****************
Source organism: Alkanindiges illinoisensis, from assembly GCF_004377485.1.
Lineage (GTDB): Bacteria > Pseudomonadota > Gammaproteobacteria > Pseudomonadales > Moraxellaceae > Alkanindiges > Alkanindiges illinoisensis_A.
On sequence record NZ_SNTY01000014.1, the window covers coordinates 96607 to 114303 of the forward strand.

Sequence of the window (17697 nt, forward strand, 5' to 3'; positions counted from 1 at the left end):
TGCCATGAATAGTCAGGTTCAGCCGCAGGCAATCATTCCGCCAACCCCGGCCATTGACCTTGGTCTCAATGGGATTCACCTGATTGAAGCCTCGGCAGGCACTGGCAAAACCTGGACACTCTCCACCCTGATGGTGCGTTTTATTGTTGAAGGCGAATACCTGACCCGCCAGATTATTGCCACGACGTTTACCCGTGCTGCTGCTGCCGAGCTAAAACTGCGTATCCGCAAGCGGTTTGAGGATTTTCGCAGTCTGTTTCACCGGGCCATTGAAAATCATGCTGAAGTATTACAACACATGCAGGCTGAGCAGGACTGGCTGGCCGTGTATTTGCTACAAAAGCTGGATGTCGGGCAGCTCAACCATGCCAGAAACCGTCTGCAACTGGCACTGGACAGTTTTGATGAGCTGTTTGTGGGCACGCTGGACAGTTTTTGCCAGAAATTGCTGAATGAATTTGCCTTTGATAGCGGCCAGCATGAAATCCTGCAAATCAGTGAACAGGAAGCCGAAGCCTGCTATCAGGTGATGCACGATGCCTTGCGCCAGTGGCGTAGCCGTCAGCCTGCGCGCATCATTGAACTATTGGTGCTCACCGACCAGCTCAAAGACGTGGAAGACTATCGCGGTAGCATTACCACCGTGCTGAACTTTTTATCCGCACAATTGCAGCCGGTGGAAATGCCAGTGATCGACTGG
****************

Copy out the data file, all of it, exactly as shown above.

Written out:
Source organism: Alkanindiges illinoisensis, from assembly GCF_004377485.1.
Lineage (GTDB): Bacteria > Pseudomonadota > Gammaproteobacteria > Pseudomonadales > Moraxellaceae > Alkanindiges > Alkanindiges illinoisensis_A.
On sequence record NZ_SNTY01000014.1, the window covers coordinates 96607 to 114303 of the forward strand.

Sequence of the window (17697 nt, forward strand, 5' to 3'; positions counted from 1 at the left end):
TGCCATGAATAGTCAGGTTCAGCCGCAGGCAATCATTCCGCCAACCCCGGCCATTGACCTTGGTCTCAATGGGATTCACCTGATTGAAGCCTCGGCAGGCACTGGCAAAACCTGGACACTCTCCACCCTGATGGTGCGTTTTATTGTTGAAGGCGAATACCTGACCCGCCAGATTATTGCCACGACGTTTACCCGTGCTGCTGCTGCCGAGCTAAAACTGCGTATCCGCAAGCGGTTTGAGGATTTTCGCAGTCTGTTTCACCGGGCCATTGAAAATCATGCTGAAGTATTACAACACATGCAGGCTGAGCAGGACTGGCTGGCCGTGTATTTGCTACAAAAGCTGGATGTCGGGCAGCTCAACCATGCCAGAAACCGTCTGCAACTGGCACTGGACAGTTTTGATGAGCTGTTTGTGGGCACGCTGGACAGTTTTTGCCAGAAATTGCTGAATGAATTTGCCTTTGATAGCGGCCAGCATGAAATCCTGCAAATCAGTGAACAGGAAGCCGAAGCCTGCTATCAGGTGATGCACGATGCCTTGCGCCAGTGGCGTAGCCGTCAGCCTGCGCGCATCATTGAACTATTGGTGCTCACCGACCAGCTCAAAGACGTGGAAGACTATCGCGGTAGCATTACCACCGTGCTGAACTTTTTATCCGCACAATTGCAGCCGGTGGAAATGCCAGTGATCGACTGG